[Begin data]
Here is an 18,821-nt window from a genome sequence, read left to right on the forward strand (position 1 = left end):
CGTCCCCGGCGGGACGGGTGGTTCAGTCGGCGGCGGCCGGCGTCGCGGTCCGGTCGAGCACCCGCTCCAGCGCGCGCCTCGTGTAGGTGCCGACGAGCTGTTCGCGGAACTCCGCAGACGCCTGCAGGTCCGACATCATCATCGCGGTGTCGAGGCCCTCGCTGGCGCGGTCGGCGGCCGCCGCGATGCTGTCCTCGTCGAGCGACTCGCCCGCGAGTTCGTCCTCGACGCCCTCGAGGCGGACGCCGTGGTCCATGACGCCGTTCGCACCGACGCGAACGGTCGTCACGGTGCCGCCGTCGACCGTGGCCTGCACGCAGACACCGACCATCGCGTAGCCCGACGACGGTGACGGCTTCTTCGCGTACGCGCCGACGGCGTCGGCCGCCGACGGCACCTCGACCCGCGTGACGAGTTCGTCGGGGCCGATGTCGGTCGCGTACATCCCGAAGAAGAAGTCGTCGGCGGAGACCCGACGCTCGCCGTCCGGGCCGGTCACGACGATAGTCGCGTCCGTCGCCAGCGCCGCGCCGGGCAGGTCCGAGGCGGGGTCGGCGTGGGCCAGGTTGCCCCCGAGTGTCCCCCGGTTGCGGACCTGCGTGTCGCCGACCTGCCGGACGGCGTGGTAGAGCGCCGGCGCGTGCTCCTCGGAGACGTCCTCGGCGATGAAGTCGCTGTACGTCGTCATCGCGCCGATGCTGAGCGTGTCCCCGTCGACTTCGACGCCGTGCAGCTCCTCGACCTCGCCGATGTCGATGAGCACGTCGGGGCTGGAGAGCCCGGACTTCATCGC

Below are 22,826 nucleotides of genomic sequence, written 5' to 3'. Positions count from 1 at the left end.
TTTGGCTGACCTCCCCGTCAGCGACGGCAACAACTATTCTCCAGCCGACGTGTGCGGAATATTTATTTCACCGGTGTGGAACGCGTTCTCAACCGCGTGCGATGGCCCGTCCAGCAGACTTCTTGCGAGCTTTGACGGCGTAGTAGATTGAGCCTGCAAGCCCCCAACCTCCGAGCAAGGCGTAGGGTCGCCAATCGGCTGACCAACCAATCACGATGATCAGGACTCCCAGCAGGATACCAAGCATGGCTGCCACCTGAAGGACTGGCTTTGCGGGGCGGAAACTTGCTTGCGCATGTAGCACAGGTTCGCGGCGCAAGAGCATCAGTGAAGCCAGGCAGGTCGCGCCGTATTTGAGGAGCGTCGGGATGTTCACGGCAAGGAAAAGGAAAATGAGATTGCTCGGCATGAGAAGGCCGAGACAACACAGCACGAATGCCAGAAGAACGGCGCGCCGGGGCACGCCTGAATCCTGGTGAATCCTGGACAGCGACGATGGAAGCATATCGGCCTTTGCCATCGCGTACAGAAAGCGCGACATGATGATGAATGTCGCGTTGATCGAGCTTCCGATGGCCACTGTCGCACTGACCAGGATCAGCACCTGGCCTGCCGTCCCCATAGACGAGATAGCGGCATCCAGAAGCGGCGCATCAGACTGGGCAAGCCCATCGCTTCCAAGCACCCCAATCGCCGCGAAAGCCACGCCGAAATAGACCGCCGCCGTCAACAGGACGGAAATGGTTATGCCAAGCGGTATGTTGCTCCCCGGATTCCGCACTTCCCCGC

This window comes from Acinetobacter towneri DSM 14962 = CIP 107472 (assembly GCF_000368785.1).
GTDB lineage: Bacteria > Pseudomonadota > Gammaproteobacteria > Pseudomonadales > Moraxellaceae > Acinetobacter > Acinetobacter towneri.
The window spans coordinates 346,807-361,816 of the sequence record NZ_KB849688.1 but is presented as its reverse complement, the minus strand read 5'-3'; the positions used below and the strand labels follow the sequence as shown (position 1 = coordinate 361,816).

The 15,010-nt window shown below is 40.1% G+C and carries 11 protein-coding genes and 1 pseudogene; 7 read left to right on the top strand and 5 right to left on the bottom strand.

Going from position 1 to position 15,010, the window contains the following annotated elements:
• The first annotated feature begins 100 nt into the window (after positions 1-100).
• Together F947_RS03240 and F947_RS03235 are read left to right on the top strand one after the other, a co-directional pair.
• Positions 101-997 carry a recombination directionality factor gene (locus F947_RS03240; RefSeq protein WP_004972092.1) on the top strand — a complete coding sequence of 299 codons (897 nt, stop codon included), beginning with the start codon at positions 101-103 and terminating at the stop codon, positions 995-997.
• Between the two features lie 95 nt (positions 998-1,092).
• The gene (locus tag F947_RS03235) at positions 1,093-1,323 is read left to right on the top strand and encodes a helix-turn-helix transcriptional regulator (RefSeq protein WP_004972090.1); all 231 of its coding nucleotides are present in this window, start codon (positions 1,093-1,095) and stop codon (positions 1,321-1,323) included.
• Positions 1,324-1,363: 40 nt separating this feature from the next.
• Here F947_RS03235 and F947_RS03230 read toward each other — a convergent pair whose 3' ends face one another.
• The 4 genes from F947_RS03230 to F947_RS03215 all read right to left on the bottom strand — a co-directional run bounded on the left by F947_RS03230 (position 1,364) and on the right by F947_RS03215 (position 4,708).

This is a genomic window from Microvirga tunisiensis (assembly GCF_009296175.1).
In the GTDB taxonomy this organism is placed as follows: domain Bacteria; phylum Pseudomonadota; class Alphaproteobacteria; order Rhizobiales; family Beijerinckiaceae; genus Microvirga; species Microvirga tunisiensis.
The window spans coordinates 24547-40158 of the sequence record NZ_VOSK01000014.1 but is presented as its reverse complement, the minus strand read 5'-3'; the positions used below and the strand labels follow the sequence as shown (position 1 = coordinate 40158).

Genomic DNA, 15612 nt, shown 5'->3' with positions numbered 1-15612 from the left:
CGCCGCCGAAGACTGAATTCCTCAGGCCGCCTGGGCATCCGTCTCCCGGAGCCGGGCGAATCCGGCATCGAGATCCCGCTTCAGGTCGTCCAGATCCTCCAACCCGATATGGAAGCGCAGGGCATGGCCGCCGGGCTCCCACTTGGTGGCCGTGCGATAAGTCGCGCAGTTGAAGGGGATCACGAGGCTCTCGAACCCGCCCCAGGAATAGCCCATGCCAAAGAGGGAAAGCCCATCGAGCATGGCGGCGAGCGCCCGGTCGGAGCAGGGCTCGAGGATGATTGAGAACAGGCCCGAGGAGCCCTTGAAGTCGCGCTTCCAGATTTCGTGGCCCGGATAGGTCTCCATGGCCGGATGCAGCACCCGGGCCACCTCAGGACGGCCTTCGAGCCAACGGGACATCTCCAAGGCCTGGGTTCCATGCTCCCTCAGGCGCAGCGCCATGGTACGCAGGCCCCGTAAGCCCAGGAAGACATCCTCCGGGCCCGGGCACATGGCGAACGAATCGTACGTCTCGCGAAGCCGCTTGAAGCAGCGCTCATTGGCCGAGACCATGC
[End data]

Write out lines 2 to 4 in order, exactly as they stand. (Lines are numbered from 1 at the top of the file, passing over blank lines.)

CGTCCCCGGCGGGACGGGTGGTTCAGTCGGCGGCGGCCGGCGTCGCGGTCCGGTCGAGCACCCGCTCCAGCGCGCGCCTCGTGTAGGTGCCGACGAGCTGTTCGCGGAACTCCGCAGACGCCTGCAGGTCCGACATCATCATCGCGGTGTCGAGGCCCTCGCTGGCGCGGTCGGCGGCCGCCGCGATGCTGTCCTCGTCGAGCGACTCGCCCGCGAGTTCGTCCTCGACGCCCTCGAGGCGGACGCCGTGGTCCATGACGCCGTTCGCACCGACGCGAACGGTCGTCACGGTGCCGCCGTCGACCGTGGCCTGCACGCAGACACCGACCATCGCGTAGCCCGACGACGGTGACGGCTTCTTCGCGTACGCGCCGACGGCGTCGGCCGCCGACGGCACCTCGACCCGCGTGACGAGTTCGTCGGGGCCGATGTCGGTCGCGTACATCCCGAAGAAGAAGTCGTCGGCGGAGACCCGACGCTCGCCGTCCGGGCCGGTCACGACGATAGTCGCGTCCGTCGCCAGCGCCGCGCCGGGCAGGTCCGAGGCGGGGTCGGCGTGGGCCAGGTTGCCCCCGAGTGTCCCCCGGTTGCGGACCTGCGTGTCGCCGACCTGCCGGACGGCGTGGTAGAGCGCCGGCGCGTGCTCCTCGGAGACGTCCTCGGCGATGAAGTCGCTGTACGTCGTCATCGCGCCGATGCTGAGCGTGTCCCCGTCGACTTCGACGCCGTGCAGCTCCTCGACCTCGCCGATGTCGATGAGCACGTCGGGGCTGGAGAGCCCGGACTTCATCGC

Below are 22,826 nucleotides of genomic sequence, written 5' to 3'. Positions count from 1 at the left end.
TTTGGCTGACCTCCCCGTCAGCGACGGCAACAACTATTCTCCAGCCGACGTGTGCGGAATATTTATTTCACCGGTGTGGAACGCGTTCTCAACCGCGTGCGATGGCCCGTCCAGCAGACTTCTTGCGAGCTTTGACGGCGTAGTAGATTGAGCCTGCAAGCCCCCAACCTCCGAGCAAGGCGTAGGGTCGCCAATCGGCTGACCAACCAATCACGATGATCAGGACTCCCAGCAGGATACCAAGCATGGCTGCCACCTGAAGGACTGGCTTTGCGGGGCGGAAACTTGCTTGCGCATGTAGCACAGGTTCGCGGCGCAAGAGCATCAGTGAAGCCAGGCAGGTCGCGCCGTATTTGAGGAGCGTCGGGATGTTCACGGCAAGGAAAAGGAAAATGAGATTGCTCGGCATGAGAAGGCCGAGACAACACAGCACGAATGCCAGAAGAACGGCGCGCCGGGGCACGCCTGAATCCTGGTGAATCCTGGACAGCGACGATGGAAGCATATCGGCCTTTGCCATCGCGTACAGAAAGCGCGACATGATGATGAATGTCGCGTTGATCGAGCTTCCGATGGCCACTGTCGCACTGACCAGGATCAGCACCTGGCCTGCCGTCCCCATAGACGAGATAGCGGCATCCAGAAGCGGCGCATCAGACTGGGCAAGCCCATCGCTTCCAAGCACCCCAATCGCCGCGAAAGCCACGCCGAAATAGACCGCCGCCGTCAACAGGACGGAAATGGTTATGCCAAGCGGTATGTTGCTCCCCGGATTCCGCACTTCCCCGC